3.1. Molecular Features of FVLPs

FVLPs assemble into membrane vesicles, are secreted, and retain the morphology and antigenicity of live infectious virions [72,73]. Thus, the vast knowledge about flaviviruses serves as a basis to design improved FVLPs. This is of particular interest because VLPs can be easily engineered to obtain customized molecular features that can influence both clinical and manufacturing aspects related to their use as vaccines, such as immune response, antibody-dependent enhancement of infection, stability, and VLP expression level and secretion.
The signal peptide of the prM protein influences processing of the structural proteins prM and E, and has several implications on biological properties of flaviviruses [74,75]. According to Chang and colleagues, also for plasmid DNA vaccines encoding the prM-E genes for in vivo VLP expression, the signal sequence located at the N-terminus of prM was crucial for an adequate biosynthesis and protein processing, preserving the native conformation and glycosylation profiles [76,77]. The use of the signal peptide of JEV has been used by several authors for the expression of prM-E of other flaviviruses, both for in vivo (e.g., DNA and mRNA vaccines) and for in vitro (VLP production in cell culture) expression [69,77,78,79,80]. Alvim et al. [78] studied the production of zika VLPs in stably transfected HEK293 cells and observed that four signal peptides designed in-house led to higher levels of secreted VLPs than zika wild-type signal peptides, indicating that improved FVLP production might be achieved by further signal peptide optimization efforts.
The construction of chimeric VLPs has also been proposed as a way to improve VLP expression and secretion, both in vivo and in vitro. The replacement of the stem and transmembrane regions of the E protein with those of another flavivirus might increase the release of VLPs, both in vitro [81] or in vivo [69]. Chang et al. [81] compared the production of DENV2 VLPs in transfected COS-1 cells using three different constructs: one based on DENV2 wild-type prM-E, the second one replacing the 10% C-terminal end with that of JEV, and the third one replacing the 20% C-terminal end with that of JEV. Efficient secretion was observed just for the latter, indicating that the region starting in residue 397 of the E protein is important for prM-E secretion. Purdy and Chang [82] further investigated, for all DENV serotypes, the expression of wild-type and chimeric (DENV-JEV) VLPs, and observed different effects depending on the serotype. In DENV2, three residues in the E-H1 α-helix domain were shown to be responsible for the intracellular retention of E protein in this serotype. Chang et al. [81] verified that the introduction of the 20% JEV stem and transmembrane regions had no effects on recognition by anti-DENV2 monoclonal antibodies, so that the authors postulated this to be an antigenically inert region.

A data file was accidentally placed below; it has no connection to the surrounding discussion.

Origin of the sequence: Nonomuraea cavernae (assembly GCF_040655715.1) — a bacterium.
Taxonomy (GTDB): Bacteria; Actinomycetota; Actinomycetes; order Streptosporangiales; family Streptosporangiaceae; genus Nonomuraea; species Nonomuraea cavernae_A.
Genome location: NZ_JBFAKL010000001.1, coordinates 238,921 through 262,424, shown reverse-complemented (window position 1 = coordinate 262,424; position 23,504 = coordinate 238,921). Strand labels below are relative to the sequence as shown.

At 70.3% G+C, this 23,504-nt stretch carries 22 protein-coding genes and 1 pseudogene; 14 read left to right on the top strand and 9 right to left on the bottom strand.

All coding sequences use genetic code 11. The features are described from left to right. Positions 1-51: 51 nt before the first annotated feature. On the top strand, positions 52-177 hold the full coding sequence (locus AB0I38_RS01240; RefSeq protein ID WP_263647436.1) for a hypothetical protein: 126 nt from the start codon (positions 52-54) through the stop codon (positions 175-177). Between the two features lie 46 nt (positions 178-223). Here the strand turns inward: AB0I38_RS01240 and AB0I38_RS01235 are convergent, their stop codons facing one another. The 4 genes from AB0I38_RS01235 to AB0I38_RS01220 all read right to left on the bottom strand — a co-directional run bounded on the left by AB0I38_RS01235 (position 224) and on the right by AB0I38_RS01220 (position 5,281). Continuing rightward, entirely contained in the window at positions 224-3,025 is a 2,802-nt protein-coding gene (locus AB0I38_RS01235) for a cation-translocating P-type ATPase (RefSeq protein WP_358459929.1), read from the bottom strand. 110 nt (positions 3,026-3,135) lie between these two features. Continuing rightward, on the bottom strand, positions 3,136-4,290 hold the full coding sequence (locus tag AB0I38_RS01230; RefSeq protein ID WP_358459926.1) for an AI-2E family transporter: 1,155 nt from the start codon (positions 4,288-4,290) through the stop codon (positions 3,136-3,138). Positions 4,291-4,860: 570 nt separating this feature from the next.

An important aspect of flavivirus biology is related to the maturation of virions along the flavivirus lifecycle. Immature virions that bud into the endoplasmic reticulum display 60 trimers of prM-E heterodimers arranged with icosahedral symmetry on its surface, but after furin-mediated cleavage of the “pr” portion of prM during egress from the cell, mature infectious virions are formed. These display 90 antiparallel M-E heterodimers that expose distinct surfaces of E, as compared to immature virions [83]. However, due to an inefficient maturation process, flavivirus-infected cells often secrete a mix of mature, partially immature, and fully immature particles into the extracellular space [84]. This structural heterogeneity can impact the antigenic and functional characteristics of flaviviral virions and VLPs [85,86].
Virus-like particles open the possibility of modulating the maturation state of viral particles. More mature VLPs can be obtained by coexpressing the gene of a furin-like protease in the host cell line, analogously to a strategy that has been shown to enable the production of more homogenous mature dengue virus populations [86]. On the other hand, immature FVLPs can be generated by introducing a mutation in the furin recognition site to prevent cleavage at the pr/M junction. Such immature FVLPs are important tools for investigations on the maturation state dependency of immune response, and can inform a more rational design of flavivirus vaccines.